Morstein, Rheinhessen’s juggernaut limestone-based, dry Riesling vineyard is—even with vines only replanted in 2012—the undisputed big boy in Katharina’s dry Riesling range. It’s one of the vineyards that first made Klaus-Peter Keller famous (I believe the other was Hubacker), and from what KP told me some years ago, it’s also the principal location for his G-Max Riesling (the precise location of which he won’t openly disclose now because some years ago some overindulgent visitors were made privy to its location and later stole a bunch of the grape clusters!). Katharina’s Morstein vines are massale selections from the Mosel and have smaller, looser clusters with naturally low yields, even from the young vines.

Wechsler Morstein

A mere pup by the standard of vine age, Morstein is formidable. And while it’s not as flashy out of the gates, it picks up serious power and expansive complexities that seem to know no end. There are many top wines in the range of the world’s great producers that behave similarly. Take the slow burn once the corks are pulled on Armand Rousseau’s Chambertin compared to the all-out charge of their crowd-pleasing Charmes-Chambertin; Cavallotto’s Riserva Barolos, with the long-game, Vigna San Giuseppe, that trounces after hours open, versus the upfront Vignolo that has a smaller window of greatness; Veyder-Malberg’s greatest pillar of Riesling purity and deep power, Brandstadtt, next to the ready-to-go Bruck; Emrich-Schönleber’s regal Halenberg on blue slate versus the friendlier Frühlingsplätzchen spurred into immediate action from its red slate. Morstein is no rapid takeoff F-15 fighter jet with instant supersonic speeds. It’s a rocket ship with a slow initial takeoff and a steady climb that reaches 17,000 mph before entering orbit.

Morstein faces south and rises to a high plateau of around 240m with a 20% gradient (a slope hard to understand from a distance but more evident when standing in the vineyard), all on limestone bedrock. The topsoil is referred to as terra fusca (black earth), a soil matrix of heavy brown clay. Its low to medium topsoil depth (by vinous standards), combined with limestone fragments from the underlying bedrock limits its ability to store water than Katharina’s other main sites. Its root penetration into the subsoil is also a more difficult challenge, giving the Riesling vines the much-needed stress to regularly pull off peak performance. These young vineyards yield between 35hl/ha and 55hl/ha (2.3tons/acre to 3.7tons/acre), relatively low numbers for young vines that demonstrate Morstein’s spare vineyard soils.

Cume do Avia 2021s
Ribeiro, Spain

Colleita 8 Tinto - Cume do Avia

The stress of each year at Cume do Avia pays dividends on the final wines. Every year, brothers Diego and Alvaro Collarte, and their cousin, Fito Collarte Pérez, enter the ring with Mother Nature to take her punches. They’re pummeled with frost, mildew, disease, and hail—everything! 2021 was no exception, but a complete opposite from the previous year, except that they had about the same 50% losses in overall yield. They may get beat up pretty badly but they still manage to win, and each year is another hard-earned uptick in the overall quality of their wines.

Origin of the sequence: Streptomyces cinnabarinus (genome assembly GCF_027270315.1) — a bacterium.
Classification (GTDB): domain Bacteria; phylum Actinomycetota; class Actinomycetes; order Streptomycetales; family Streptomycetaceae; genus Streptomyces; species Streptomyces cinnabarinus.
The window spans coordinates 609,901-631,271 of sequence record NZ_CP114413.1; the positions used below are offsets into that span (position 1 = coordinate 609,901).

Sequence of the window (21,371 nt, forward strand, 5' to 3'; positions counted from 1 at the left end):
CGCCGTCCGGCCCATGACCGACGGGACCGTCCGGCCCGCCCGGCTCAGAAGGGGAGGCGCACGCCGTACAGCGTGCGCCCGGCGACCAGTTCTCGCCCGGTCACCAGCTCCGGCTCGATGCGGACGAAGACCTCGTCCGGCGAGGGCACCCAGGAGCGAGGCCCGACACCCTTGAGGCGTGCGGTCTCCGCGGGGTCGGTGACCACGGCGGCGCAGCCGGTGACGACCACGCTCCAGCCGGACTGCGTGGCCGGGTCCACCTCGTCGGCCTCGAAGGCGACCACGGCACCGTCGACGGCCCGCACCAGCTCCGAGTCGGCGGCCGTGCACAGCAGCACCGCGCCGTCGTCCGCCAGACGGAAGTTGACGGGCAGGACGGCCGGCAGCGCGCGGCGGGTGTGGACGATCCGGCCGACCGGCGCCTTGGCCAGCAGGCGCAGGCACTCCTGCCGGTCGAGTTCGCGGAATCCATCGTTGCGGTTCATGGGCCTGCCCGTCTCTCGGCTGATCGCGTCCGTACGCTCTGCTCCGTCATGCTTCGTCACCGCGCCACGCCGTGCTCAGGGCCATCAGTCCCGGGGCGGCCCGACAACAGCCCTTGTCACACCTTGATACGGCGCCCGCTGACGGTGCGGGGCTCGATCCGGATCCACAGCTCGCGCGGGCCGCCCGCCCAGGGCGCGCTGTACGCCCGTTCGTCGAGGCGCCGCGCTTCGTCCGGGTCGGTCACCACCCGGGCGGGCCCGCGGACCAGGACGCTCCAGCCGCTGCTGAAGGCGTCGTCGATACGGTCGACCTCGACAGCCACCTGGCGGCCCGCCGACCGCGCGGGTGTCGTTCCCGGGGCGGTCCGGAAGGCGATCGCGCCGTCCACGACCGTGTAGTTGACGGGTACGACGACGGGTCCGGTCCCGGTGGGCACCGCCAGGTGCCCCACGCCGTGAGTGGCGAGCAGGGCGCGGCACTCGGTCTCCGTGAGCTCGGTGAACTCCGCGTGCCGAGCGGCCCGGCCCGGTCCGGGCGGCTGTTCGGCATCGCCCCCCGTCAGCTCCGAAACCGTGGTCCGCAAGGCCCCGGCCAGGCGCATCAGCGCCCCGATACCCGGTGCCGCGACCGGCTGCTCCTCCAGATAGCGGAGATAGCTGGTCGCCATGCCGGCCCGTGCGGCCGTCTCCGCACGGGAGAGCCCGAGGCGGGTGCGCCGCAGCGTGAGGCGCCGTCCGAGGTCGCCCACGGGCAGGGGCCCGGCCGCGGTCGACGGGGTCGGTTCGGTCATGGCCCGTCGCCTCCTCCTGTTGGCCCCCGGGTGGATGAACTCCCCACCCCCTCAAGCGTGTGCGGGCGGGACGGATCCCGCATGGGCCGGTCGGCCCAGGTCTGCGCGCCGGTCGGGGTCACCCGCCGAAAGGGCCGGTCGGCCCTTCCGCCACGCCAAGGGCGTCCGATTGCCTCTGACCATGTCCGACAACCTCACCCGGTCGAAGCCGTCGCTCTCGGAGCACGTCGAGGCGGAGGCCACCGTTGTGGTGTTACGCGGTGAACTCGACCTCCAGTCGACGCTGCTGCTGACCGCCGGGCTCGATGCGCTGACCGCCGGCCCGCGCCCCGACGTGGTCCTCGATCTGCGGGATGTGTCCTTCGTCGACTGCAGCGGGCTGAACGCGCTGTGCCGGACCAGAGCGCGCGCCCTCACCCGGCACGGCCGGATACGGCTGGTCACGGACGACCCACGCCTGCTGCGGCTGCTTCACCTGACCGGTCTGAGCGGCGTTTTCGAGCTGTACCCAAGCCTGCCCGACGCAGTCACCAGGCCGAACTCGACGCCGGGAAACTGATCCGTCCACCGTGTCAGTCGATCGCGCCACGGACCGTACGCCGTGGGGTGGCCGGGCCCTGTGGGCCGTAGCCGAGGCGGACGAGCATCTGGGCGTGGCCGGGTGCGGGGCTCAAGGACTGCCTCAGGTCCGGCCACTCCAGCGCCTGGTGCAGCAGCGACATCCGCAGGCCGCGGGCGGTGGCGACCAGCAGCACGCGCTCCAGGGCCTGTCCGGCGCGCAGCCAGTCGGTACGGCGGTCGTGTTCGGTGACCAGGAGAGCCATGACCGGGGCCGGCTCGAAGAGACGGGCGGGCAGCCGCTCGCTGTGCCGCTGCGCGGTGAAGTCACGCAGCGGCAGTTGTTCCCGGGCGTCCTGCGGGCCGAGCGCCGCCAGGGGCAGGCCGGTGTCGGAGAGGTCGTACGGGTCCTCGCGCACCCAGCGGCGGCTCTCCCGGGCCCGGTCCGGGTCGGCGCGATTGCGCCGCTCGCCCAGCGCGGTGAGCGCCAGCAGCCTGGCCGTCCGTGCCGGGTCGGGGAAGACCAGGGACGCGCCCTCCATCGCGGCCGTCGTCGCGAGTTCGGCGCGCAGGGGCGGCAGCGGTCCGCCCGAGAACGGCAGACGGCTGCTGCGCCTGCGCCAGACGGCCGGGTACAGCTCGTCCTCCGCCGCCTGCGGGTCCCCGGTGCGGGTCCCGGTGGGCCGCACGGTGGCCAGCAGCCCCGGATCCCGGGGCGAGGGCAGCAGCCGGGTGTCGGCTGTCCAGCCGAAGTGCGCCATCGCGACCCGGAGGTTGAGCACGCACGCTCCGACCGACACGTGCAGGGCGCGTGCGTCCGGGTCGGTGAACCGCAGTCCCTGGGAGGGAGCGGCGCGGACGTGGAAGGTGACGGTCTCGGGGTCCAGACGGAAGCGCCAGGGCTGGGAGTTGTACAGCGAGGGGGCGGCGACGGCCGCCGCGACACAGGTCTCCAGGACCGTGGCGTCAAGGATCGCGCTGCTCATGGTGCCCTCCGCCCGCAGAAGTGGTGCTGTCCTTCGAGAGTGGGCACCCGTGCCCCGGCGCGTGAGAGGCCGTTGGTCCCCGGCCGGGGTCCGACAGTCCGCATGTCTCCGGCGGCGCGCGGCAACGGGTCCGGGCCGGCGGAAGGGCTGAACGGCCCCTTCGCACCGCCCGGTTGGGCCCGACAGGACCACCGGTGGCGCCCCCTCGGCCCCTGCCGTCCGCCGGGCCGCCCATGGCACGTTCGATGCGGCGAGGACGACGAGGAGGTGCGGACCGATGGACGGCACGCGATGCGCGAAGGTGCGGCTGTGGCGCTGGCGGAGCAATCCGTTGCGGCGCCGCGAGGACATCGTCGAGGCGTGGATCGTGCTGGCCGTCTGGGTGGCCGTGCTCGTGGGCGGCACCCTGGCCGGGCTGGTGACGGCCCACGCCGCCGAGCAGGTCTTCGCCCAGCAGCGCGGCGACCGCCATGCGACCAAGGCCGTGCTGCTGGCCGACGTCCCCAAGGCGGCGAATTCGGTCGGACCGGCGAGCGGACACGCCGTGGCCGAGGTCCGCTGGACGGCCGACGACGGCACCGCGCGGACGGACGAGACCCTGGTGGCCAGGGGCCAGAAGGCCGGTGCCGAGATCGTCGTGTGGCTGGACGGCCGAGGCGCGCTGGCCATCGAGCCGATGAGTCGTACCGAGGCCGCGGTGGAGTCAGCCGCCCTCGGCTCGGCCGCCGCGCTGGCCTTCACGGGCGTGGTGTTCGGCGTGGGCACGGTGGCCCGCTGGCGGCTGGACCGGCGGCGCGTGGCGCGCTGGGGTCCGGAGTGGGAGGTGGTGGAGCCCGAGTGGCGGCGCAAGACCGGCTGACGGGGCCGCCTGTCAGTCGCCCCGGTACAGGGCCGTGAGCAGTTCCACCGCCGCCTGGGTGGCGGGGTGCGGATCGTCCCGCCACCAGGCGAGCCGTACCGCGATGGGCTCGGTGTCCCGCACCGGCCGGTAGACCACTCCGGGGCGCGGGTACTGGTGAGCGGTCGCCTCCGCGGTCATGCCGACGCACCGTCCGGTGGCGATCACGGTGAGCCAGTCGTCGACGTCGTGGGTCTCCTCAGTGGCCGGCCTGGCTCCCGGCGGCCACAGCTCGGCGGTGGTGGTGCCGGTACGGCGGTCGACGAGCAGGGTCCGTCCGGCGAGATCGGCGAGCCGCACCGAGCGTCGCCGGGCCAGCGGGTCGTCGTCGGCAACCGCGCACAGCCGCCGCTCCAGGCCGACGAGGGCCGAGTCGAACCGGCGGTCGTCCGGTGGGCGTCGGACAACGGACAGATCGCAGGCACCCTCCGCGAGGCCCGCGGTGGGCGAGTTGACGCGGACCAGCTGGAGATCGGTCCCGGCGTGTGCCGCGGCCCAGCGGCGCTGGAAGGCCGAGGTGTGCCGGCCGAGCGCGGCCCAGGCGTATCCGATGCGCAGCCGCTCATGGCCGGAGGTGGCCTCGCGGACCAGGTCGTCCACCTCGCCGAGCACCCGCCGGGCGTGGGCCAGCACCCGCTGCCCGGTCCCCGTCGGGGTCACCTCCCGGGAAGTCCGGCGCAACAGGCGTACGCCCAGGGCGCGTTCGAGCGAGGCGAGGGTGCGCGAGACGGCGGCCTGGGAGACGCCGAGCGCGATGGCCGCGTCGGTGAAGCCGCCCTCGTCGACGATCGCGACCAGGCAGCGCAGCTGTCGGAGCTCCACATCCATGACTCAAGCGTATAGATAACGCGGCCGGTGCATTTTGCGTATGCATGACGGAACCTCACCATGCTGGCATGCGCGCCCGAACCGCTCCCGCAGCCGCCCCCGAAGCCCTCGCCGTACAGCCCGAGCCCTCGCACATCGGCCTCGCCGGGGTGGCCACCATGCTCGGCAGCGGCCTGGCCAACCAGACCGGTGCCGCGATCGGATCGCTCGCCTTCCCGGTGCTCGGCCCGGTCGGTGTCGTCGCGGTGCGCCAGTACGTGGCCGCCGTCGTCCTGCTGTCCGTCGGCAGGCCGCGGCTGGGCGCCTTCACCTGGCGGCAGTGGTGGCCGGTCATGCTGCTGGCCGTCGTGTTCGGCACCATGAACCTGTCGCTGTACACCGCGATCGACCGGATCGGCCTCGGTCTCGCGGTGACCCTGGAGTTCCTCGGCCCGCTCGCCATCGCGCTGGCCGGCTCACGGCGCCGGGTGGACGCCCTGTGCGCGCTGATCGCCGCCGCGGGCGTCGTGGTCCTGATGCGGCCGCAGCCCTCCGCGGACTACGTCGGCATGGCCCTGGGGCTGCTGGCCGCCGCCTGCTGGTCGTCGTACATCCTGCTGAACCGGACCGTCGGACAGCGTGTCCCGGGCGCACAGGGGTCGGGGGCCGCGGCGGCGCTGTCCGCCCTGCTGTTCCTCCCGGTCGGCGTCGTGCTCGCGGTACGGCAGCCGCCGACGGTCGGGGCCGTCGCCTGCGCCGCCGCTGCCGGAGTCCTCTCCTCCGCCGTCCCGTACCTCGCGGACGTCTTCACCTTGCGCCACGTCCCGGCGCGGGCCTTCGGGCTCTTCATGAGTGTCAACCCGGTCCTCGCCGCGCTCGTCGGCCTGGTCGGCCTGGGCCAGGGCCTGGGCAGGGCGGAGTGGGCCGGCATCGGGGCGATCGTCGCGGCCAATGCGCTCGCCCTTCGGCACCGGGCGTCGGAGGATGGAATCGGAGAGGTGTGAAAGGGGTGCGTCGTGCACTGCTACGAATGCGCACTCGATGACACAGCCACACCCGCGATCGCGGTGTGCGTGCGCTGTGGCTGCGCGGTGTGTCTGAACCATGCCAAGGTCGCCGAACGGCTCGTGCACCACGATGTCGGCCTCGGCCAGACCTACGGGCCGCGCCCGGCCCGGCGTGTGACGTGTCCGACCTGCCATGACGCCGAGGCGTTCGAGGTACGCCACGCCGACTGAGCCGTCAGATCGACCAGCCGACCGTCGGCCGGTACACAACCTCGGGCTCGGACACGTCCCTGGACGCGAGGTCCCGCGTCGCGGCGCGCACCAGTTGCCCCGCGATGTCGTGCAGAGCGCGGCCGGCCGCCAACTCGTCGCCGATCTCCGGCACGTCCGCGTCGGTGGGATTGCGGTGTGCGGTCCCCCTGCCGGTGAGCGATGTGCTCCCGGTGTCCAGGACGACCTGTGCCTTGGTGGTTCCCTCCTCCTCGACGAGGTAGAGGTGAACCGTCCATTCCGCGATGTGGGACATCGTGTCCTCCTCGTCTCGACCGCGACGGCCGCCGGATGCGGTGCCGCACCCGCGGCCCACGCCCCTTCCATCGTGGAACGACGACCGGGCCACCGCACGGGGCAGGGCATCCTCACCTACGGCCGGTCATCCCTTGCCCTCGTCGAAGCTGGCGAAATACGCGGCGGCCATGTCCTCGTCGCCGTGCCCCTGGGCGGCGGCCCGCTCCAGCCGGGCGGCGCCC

Vintage 2020 & 2021

2020 was a dry winter followed by a rainy and cold spring, and fifty days straight summer sunshine before a wet fall. 2021 had a wet winter, late budbreak and dry spring, wet and rainy summer, and a dry autumn. 2020’s losses were mostly due to bad flowering, while 2021 was mostly due to mildew during the fruit season. Diego pointed out that even though the losses were 50% in each year, they were at about 25% of the production capacity of their vineyard when all the young vines will begin to produce to their potential. With this, you can imagine the amount of work they do each season for such meager yields.

Especially notable in 2021 was the high level of humidity from the daily fog that only encouraged an explosion of mildew pressure and a severe selection through periods prior to the final harvest. Under organic culture, this is especially difficult. For varieties that need a longer growing season, like Sousón, Caíño Longo and Caíño Redondo, it was imperative to pull them earlier than they wanted. It’s for this reason that they were not made into single-varietal bottlings but instead were all blended into the Colleita 9 Tinto, just like their 2020 estate reds. Stylistically, the 2020s are more structured and 2021s are sharper and more angular.

2021 Wines

Arriving are their two bottlings from the Arraiano estate, owned by another extended family member but farmed by the Cume do Avia team. These Arraiano wines are usually a little fruitier than the Colleitas. It’s another year where they skipped the single varietal bottlings because of the devastating low yields. 2022 will again have the full range of goodies in single-varietal form. In the meantime, we get to take advantage of having all their best materials from each vineyard area blended into a single wine.

Colleita 8 White

The Arraiano Branco is 59% Treixadura, 15% Albariño, 13% Godello, and 13% Loureira. Colleita 9 Branco is 53% Treixadura, 29% Albariño, 10% Loureira, 5% Lado, 2% Caíño Branco and 1% Godello. Treixadura has a medium to low acid profile with a more herbal, floral, and white, non-citrus fruit notes, the supporting cast of other grapes are all of much higher acidity, with stronger citrus characteristics and more taut stone fruit qualities to give these wines some punching power and a little more fruit. Both the wines are aged in stainless steel vats.